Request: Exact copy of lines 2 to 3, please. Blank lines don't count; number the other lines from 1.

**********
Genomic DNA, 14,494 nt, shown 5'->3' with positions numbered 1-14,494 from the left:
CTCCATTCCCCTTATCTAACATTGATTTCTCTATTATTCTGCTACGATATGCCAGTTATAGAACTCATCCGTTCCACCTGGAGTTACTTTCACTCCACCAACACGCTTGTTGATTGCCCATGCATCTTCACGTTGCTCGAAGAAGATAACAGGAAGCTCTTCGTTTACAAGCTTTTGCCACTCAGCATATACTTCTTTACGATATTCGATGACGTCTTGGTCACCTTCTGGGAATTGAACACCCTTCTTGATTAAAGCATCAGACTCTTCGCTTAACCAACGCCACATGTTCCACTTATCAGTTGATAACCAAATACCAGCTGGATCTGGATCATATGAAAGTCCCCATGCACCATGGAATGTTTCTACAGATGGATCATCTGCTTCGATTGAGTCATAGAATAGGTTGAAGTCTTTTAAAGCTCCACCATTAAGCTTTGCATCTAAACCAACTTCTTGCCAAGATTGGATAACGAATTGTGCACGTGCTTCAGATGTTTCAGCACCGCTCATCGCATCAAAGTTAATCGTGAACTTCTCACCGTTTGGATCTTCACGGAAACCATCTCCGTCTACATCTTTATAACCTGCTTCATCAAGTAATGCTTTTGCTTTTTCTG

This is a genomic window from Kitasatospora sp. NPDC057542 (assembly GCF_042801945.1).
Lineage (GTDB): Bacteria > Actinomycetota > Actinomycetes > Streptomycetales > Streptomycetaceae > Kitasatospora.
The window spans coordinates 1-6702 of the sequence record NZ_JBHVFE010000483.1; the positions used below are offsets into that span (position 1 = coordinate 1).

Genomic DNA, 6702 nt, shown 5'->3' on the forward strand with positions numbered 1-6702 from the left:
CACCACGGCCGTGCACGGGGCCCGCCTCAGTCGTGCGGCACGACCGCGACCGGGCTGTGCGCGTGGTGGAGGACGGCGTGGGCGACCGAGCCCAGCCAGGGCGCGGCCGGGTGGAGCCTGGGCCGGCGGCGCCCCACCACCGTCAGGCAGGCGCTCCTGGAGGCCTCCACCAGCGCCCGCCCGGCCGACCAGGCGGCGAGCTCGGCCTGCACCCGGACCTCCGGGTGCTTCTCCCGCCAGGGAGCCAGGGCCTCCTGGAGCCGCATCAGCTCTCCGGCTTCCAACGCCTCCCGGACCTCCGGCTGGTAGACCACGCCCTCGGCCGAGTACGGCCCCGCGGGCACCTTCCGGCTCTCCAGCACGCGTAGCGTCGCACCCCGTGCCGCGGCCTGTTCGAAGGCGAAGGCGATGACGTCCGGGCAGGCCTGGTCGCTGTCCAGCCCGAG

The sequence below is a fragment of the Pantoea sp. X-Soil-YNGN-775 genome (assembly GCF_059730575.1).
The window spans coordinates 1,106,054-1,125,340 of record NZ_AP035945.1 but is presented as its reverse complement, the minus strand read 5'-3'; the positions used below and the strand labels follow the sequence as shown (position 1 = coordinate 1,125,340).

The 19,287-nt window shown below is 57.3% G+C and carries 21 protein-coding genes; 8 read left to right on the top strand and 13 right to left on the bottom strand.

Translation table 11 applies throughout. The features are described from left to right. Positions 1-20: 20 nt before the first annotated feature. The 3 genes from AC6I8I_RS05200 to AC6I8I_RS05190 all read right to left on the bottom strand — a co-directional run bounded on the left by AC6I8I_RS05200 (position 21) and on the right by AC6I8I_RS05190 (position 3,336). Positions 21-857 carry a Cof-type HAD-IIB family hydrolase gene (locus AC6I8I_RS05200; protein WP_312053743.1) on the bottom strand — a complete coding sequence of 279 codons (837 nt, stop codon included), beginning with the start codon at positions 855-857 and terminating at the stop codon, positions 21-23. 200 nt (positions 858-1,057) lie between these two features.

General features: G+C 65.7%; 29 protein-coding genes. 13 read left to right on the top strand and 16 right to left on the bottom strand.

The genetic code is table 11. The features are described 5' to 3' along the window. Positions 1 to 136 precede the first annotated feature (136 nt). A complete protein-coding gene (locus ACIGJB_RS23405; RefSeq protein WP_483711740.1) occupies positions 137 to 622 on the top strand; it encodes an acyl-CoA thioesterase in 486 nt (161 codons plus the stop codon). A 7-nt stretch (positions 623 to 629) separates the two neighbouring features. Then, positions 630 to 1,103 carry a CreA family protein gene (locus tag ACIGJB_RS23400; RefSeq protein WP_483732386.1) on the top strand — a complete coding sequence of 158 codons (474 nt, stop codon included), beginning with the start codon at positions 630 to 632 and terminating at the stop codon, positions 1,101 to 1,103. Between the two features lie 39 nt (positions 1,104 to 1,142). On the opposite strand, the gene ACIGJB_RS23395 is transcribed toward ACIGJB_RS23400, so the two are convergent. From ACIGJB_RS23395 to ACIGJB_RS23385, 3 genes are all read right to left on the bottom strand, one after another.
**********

CTCCATTCCCCTTATCTAACATTGATTTCTCTATTATTCTGCTACGATATGCCAGTTATAGAACTCATCCGTTCCACCTGGAGTTACTTTCACTCCACCAACACGCTTGTTGATTGCCCATGCATCTTCACGTTGCTCGAAGAAGATAACAGGAAGCTCTTCGTTTACAAGCTTTTGCCACTCAGCATATACTTCTTTACGATATTCGATGACGTCTTGGTCACCTTCTGGGAATTGAACACCCTTCTTGATTAAAGCATCAGACTCTTCGCTTAACCAACGCCACATGTTCCACTTATCAGTTGATAACCAAATACCAGCTGGATCTGGATCATATGAAAGTCCCCATGCACCATGGAATGTTTCTACAGATGGATCATCTGCTTCGATTGAGTCATAGAATAGGTTGAAGTCTTTTAAAGCTCCACCATTAAGCTTTGCATCTAAACCAACTTCTTGCCAAGATTGGATAACGAATTGTGCACGTGCTTCAGATGTTTCAGCACCGCTCATCGCATCAAAGTTAATCGTGAACTTCTCACCGTTTGGATCTTCACGGAAACCATCTCCGTCTACATCTTTATAACCTGCTTCATCAAGTAATGCTTTTGCTTTTTCTG

This is a genomic window from Kitasatospora sp. NPDC057542 (assembly GCF_042801945.1).